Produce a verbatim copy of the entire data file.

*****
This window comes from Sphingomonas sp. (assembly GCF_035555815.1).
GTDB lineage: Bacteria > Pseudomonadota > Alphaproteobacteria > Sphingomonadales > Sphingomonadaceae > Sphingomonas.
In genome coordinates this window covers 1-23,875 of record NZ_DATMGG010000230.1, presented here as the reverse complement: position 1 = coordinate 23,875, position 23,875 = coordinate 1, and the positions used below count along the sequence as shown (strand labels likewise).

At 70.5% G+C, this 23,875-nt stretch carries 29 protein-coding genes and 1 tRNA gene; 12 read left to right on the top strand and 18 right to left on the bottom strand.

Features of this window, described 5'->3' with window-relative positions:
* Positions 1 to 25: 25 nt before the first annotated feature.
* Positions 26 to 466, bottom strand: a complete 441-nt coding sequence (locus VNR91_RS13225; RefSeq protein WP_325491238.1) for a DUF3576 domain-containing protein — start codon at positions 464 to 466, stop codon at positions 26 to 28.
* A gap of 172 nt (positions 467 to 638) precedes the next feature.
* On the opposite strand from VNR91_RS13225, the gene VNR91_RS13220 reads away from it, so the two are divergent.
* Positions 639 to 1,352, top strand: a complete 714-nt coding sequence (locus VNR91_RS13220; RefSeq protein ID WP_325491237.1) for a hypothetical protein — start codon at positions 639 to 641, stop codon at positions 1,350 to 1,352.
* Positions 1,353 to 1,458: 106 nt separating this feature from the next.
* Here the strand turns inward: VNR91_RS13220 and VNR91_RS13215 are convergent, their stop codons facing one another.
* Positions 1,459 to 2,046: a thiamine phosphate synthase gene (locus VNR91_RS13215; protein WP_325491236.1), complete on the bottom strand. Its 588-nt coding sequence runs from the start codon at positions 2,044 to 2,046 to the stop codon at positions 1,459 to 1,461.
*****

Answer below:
This window comes from Sphingomonas sp. (assembly GCF_035555815.1).
GTDB lineage: Bacteria > Pseudomonadota > Alphaproteobacteria > Sphingomonadales > Sphingomonadaceae > Sphingomonas.
In genome coordinates this window covers 1-23,875 of record NZ_DATMGG010000230.1, presented here as the reverse complement: position 1 = coordinate 23,875, position 23,875 = coordinate 1, and the positions used below count along the sequence as shown (strand labels likewise).

At 70.5% G+C, this 23,875-nt stretch carries 29 protein-coding genes and 1 tRNA gene; 12 read left to right on the top strand and 18 right to left on the bottom strand.

Features of this window, described 5'->3' with window-relative positions:
* Positions 1 to 25: 25 nt before the first annotated feature.
* Positions 26 to 466, bottom strand: a complete 441-nt coding sequence (locus VNR91_RS13225; RefSeq protein WP_325491238.1) for a DUF3576 domain-containing protein — start codon at positions 464 to 466, stop codon at positions 26 to 28.
* A gap of 172 nt (positions 467 to 638) precedes the next feature.
* On the opposite strand from VNR91_RS13225, the gene VNR91_RS13220 reads away from it, so the two are divergent.
* Positions 639 to 1,352, top strand: a complete 714-nt coding sequence (locus VNR91_RS13220; RefSeq protein ID WP_325491237.1) for a hypothetical protein — start codon at positions 639 to 641, stop codon at positions 1,350 to 1,352.
* Positions 1,353 to 1,458: 106 nt separating this feature from the next.
* Here the strand turns inward: VNR91_RS13220 and VNR91_RS13215 are convergent, their stop codons facing one another.
* Positions 1,459 to 2,046: a thiamine phosphate synthase gene (locus VNR91_RS13215; protein WP_325491236.1), complete on the bottom strand. Its 588-nt coding sequence runs from the start codon at positions 2,044 to 2,046 to the stop codon at positions 1,459 to 1,461.